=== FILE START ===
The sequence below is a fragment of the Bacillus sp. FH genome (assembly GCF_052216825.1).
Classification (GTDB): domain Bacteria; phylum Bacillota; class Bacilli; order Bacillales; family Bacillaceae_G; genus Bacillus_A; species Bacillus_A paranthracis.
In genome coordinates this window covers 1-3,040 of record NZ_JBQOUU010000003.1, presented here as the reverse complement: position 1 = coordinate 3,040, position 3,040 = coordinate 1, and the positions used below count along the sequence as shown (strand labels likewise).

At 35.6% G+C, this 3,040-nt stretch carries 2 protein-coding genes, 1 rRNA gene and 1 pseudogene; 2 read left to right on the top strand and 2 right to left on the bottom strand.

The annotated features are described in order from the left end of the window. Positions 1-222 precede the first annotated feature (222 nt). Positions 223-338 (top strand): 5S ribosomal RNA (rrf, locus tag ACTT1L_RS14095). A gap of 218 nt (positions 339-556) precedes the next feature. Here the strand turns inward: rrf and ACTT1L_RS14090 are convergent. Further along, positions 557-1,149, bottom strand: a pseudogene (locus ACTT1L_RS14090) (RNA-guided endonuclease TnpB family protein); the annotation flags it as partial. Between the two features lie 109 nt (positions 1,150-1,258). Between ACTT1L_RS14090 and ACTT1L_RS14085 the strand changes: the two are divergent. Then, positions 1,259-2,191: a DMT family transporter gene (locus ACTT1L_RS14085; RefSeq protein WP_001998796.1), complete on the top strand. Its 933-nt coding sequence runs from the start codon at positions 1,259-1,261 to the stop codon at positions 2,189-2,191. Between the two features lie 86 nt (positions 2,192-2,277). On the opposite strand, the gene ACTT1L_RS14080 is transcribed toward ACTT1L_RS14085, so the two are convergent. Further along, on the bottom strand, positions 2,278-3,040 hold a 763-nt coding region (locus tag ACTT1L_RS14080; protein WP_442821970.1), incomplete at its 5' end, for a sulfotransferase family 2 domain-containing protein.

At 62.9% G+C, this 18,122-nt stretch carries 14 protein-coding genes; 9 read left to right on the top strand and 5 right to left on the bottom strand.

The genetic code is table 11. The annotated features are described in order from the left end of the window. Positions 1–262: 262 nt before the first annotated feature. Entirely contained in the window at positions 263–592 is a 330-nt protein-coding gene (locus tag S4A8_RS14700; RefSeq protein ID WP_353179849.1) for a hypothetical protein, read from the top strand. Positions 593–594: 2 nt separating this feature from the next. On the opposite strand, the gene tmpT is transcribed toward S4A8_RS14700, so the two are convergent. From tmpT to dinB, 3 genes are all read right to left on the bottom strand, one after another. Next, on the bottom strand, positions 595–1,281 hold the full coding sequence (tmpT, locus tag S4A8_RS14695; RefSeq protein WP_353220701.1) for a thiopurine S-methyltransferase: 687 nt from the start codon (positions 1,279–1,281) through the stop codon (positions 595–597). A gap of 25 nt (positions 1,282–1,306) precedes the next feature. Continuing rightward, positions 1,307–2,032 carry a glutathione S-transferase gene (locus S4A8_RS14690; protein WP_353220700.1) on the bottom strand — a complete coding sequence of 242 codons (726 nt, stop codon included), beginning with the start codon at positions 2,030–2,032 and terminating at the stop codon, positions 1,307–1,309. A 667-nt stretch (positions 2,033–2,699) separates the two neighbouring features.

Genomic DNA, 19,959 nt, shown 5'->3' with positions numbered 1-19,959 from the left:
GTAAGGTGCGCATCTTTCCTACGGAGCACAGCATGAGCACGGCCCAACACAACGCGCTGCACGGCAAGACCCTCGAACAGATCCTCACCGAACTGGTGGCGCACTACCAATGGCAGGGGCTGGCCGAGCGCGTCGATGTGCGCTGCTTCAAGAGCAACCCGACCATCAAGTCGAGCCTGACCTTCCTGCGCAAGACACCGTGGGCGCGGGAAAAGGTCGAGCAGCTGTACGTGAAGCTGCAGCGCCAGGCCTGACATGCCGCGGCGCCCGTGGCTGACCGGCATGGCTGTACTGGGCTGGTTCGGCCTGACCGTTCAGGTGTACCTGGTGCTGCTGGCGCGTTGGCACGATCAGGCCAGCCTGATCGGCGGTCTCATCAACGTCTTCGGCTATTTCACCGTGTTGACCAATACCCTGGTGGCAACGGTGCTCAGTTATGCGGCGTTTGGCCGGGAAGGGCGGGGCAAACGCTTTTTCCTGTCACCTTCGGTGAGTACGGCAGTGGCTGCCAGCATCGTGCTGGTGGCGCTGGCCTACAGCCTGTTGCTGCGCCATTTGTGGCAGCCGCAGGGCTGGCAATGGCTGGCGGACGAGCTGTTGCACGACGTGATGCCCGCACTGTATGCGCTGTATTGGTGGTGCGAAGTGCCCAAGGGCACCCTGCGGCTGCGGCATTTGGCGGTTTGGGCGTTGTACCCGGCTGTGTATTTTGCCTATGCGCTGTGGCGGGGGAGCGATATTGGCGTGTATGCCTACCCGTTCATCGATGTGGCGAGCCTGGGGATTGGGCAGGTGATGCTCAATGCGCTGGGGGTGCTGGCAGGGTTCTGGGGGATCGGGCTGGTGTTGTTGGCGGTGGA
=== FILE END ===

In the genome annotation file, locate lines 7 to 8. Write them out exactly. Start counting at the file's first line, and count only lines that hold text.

The genetic code is table 11. The annotated features are described in order from the left end of the window. Positions 1–262: 262 nt before the first annotated feature. Entirely contained in the window at positions 263–592 is a 330-nt protein-coding gene (locus tag S4A8_RS14700; RefSeq protein ID WP_353179849.1) for a hypothetical protein, read from the top strand. Positions 593–594: 2 nt separating this feature from the next. On the opposite strand, the gene tmpT is transcribed toward S4A8_RS14700, so the two are convergent. From tmpT to dinB, 3 genes are all read right to left on the bottom strand, one after another. Next, on the bottom strand, positions 595–1,281 hold the full coding sequence (tmpT, locus tag S4A8_RS14695; RefSeq protein WP_353220701.1) for a thiopurine S-methyltransferase: 687 nt from the start codon (positions 1,279–1,281) through the stop codon (positions 595–597). A gap of 25 nt (positions 1,282–1,306) precedes the next feature. Continuing rightward, positions 1,307–2,032 carry a glutathione S-transferase gene (locus S4A8_RS14690; protein WP_353220700.1) on the bottom strand — a complete coding sequence of 242 codons (726 nt, stop codon included), beginning with the start codon at positions 2,030–2,032 and terminating at the stop codon, positions 1,307–1,309. A 667-nt stretch (positions 2,033–2,699) separates the two neighbouring features.

Genomic DNA, 19,959 nt, shown 5'->3' with positions numbered 1-19,959 from the left: